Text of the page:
If you are doing the exercises for the first time, you can do so without equipment. For an optional added challenge, a dumbbell, weights, a resistance band, wrist weights, or other exercise equipment can be used.

Frequencies and Precautions

If the elderly are frail with limited mobility, assistance from another individual is advised. With the help of a family member or caregiver, the exercises can be done in a slow-paced manner.

You can also have an easy-to-follow workout DVD  to inspire seniors to get the right amount of exercise. Please take note that rest breaks are also necessary once shortness of breath occurs. 

An old person should be doing these exercises with supervision, and observe for unusual signs and symptoms that might arise. Make sure you are not feeling the following conditions: dizziness, headache, chest pain, or pain on every part of your body. Call emergency services if any of these occur.


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Best Chair Exercises for Senior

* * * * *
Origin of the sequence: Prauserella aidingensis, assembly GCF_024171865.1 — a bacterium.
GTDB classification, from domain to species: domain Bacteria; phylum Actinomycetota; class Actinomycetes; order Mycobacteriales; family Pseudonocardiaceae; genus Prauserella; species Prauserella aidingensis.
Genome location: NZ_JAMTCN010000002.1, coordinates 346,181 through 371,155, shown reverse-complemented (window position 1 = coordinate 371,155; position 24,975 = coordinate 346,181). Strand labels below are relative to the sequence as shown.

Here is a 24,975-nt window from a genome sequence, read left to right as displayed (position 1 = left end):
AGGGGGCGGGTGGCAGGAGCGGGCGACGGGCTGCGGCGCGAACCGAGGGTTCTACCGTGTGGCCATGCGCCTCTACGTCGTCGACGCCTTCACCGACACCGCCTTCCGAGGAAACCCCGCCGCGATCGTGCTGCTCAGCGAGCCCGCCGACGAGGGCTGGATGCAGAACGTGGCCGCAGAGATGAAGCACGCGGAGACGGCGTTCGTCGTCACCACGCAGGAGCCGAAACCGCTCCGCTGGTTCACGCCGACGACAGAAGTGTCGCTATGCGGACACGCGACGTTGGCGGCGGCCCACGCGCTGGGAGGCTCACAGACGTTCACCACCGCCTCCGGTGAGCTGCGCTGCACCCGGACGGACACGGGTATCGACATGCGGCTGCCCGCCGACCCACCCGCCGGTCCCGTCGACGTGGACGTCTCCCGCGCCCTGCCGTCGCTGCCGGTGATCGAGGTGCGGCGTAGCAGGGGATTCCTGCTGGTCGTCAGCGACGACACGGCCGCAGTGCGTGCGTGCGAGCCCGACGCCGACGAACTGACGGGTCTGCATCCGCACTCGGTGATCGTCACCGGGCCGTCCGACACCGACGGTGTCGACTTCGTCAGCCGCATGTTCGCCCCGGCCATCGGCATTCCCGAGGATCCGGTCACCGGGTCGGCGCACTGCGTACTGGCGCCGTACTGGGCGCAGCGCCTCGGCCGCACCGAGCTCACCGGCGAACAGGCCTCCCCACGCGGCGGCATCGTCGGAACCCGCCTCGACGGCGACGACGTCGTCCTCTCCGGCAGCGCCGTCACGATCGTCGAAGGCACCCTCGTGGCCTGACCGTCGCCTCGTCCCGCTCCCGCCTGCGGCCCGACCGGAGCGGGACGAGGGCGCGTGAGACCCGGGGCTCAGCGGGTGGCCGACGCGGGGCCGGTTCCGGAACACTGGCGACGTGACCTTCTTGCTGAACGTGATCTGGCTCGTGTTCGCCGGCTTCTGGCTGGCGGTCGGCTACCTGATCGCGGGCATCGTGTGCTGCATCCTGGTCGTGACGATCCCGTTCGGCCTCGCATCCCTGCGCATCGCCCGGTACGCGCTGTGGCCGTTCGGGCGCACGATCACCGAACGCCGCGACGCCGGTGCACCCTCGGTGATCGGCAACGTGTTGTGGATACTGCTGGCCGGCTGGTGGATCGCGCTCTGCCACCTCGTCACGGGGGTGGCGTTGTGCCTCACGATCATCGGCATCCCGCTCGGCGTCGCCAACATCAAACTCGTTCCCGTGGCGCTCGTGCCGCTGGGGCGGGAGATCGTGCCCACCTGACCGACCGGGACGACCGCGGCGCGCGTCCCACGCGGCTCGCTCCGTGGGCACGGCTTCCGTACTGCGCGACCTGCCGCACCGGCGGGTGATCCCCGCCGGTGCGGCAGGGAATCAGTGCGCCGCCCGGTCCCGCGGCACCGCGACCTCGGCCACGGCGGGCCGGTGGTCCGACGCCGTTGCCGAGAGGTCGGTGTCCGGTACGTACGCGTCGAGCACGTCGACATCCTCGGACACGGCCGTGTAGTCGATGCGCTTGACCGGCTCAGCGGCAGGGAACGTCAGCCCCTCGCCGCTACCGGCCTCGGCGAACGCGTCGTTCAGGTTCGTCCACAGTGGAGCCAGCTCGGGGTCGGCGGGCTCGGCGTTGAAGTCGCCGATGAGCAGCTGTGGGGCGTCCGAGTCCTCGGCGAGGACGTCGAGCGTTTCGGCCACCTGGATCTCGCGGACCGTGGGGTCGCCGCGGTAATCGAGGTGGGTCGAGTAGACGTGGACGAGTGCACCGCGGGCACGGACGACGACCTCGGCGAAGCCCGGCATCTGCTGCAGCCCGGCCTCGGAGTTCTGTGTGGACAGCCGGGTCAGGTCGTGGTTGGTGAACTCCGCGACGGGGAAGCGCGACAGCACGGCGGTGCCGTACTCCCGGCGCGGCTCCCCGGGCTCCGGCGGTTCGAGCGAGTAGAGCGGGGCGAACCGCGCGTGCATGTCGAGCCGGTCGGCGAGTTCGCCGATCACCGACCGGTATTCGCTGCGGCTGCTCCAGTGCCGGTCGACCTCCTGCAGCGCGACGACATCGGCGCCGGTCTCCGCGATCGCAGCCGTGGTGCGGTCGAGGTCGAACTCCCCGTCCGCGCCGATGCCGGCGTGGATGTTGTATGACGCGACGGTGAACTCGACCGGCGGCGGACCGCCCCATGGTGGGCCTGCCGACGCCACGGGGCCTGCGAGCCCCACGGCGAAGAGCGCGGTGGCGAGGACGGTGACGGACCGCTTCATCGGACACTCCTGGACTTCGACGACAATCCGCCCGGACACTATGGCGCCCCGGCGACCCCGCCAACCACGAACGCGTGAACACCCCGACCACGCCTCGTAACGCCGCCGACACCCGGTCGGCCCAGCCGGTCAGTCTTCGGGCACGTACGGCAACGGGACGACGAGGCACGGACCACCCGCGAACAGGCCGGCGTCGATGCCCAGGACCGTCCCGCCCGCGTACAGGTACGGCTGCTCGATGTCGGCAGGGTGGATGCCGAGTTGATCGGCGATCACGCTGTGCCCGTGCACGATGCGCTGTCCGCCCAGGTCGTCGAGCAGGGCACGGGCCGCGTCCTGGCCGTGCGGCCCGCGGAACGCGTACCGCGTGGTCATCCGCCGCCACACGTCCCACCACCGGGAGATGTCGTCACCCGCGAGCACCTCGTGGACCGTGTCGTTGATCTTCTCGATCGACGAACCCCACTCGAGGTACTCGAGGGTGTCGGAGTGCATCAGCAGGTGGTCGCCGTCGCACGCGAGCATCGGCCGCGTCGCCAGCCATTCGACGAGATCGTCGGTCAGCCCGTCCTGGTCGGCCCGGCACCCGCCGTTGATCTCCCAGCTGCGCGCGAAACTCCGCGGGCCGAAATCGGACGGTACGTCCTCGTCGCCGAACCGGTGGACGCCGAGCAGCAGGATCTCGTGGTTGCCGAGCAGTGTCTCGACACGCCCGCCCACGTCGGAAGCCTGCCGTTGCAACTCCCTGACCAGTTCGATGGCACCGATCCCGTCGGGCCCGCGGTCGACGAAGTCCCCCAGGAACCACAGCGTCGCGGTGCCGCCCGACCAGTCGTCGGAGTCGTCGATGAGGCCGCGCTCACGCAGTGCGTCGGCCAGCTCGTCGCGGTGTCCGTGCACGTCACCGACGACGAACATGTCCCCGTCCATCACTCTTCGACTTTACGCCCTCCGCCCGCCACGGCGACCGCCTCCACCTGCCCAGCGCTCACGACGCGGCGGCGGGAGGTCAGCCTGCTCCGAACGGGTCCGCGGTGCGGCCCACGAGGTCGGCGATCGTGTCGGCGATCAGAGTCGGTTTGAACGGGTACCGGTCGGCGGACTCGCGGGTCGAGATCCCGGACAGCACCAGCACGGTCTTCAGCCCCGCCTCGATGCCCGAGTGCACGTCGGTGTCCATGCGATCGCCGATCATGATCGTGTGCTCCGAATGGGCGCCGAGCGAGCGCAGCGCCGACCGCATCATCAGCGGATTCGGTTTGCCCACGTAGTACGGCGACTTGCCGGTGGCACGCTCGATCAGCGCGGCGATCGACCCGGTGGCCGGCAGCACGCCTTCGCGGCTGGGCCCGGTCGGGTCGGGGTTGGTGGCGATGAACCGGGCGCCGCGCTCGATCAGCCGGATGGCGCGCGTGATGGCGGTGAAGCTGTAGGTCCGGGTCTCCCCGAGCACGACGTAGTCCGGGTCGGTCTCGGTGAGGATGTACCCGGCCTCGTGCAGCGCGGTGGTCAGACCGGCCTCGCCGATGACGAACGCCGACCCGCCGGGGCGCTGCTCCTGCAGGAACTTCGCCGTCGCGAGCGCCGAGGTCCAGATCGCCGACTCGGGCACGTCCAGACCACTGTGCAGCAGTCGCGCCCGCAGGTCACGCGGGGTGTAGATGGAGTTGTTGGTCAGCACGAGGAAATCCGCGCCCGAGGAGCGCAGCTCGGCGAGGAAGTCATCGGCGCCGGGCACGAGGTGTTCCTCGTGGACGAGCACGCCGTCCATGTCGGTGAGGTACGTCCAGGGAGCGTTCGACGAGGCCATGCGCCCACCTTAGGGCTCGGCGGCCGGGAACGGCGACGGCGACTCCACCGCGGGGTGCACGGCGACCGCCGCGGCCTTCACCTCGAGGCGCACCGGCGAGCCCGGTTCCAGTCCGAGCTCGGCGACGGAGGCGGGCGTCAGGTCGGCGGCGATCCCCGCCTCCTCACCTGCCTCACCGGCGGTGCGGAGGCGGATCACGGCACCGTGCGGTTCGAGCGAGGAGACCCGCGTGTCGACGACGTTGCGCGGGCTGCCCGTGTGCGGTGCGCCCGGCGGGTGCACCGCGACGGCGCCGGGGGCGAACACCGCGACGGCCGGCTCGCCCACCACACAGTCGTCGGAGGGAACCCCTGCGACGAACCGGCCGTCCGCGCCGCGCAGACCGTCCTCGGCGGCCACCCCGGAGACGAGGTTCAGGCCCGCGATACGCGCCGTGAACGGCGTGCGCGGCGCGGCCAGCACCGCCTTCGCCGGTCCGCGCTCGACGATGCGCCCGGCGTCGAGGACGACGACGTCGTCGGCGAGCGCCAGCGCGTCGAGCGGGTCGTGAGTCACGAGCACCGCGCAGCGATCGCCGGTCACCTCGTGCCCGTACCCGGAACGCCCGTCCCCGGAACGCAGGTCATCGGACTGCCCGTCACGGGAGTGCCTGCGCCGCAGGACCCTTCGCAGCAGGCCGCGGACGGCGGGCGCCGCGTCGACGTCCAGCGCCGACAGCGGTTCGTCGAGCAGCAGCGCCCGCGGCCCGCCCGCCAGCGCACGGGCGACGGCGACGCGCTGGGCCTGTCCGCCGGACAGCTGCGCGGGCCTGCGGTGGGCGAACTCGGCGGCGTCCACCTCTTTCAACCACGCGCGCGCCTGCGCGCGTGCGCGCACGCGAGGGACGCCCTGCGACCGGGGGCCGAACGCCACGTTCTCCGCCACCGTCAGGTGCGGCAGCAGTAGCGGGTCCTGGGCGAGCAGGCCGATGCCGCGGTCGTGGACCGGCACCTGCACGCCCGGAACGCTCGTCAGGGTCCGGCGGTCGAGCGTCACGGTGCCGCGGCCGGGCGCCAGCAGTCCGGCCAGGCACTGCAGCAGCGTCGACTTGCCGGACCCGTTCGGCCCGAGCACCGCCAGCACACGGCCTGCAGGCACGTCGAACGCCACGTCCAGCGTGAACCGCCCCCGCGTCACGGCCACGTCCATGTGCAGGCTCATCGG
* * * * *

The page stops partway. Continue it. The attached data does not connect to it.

To ensure that your entire body is engaged, try the following exercises which are great for improving mobility, flexibility, and strength. We have a separate article on strength exercises for seniors to keep their muscles strong.

1. Arm Raises

While sitting straight, and keeping your arms on the side, raise your arms up until you reach your ears. And if you are reaching sideways, make sure your arms are aligned with your shoulders.

senior couple doing exercise

You can do this with 10 repetitions. Just make sure you are doing it slowly and within your scope of reach and comfort.

2. Seated Row